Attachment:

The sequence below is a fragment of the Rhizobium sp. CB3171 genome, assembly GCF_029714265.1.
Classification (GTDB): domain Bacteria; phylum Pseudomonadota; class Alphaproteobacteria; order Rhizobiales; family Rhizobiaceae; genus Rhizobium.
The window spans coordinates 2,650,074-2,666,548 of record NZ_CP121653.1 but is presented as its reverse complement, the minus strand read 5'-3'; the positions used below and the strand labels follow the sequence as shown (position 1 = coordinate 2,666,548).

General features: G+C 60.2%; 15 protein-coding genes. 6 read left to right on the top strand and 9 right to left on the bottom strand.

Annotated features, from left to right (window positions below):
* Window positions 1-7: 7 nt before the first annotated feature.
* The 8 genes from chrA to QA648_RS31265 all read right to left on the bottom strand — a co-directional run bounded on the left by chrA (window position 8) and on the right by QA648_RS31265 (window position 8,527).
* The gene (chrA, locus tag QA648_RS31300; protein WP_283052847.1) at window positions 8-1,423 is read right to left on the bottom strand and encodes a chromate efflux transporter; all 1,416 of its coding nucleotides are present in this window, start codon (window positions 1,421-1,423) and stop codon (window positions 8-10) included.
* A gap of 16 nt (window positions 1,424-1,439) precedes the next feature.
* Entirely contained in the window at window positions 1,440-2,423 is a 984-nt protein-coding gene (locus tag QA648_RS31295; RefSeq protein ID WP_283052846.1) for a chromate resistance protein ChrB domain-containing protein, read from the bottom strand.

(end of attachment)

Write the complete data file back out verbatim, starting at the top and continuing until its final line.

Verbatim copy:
The sequence below is a fragment of the Rhizobium sp. CB3171 genome, assembly GCF_029714265.1.
Classification (GTDB): domain Bacteria; phylum Pseudomonadota; class Alphaproteobacteria; order Rhizobiales; family Rhizobiaceae; genus Rhizobium.
The window spans coordinates 2,650,074-2,666,548 of record NZ_CP121653.1 but is presented as its reverse complement, the minus strand read 5'-3'; the positions used below and the strand labels follow the sequence as shown (position 1 = coordinate 2,666,548).

General features: G+C 60.2%; 15 protein-coding genes. 6 read left to right on the top strand and 9 right to left on the bottom strand.

Annotated features, from left to right (window positions below):
* Window positions 1-7: 7 nt before the first annotated feature.
* The 8 genes from chrA to QA648_RS31265 all read right to left on the bottom strand — a co-directional run bounded on the left by chrA (window position 8) and on the right by QA648_RS31265 (window position 8,527).
* The gene (chrA, locus tag QA648_RS31300; protein WP_283052847.1) at window positions 8-1,423 is read right to left on the bottom strand and encodes a chromate efflux transporter; all 1,416 of its coding nucleotides are present in this window, start codon (window positions 1,421-1,423) and stop codon (window positions 8-10) included.
* A gap of 16 nt (window positions 1,424-1,439) precedes the next feature.
* Entirely contained in the window at window positions 1,440-2,423 is a 984-nt protein-coding gene (locus tag QA648_RS31295; RefSeq protein ID WP_283052846.1) for a chromate resistance protein ChrB domain-containing protein, read from the bottom strand.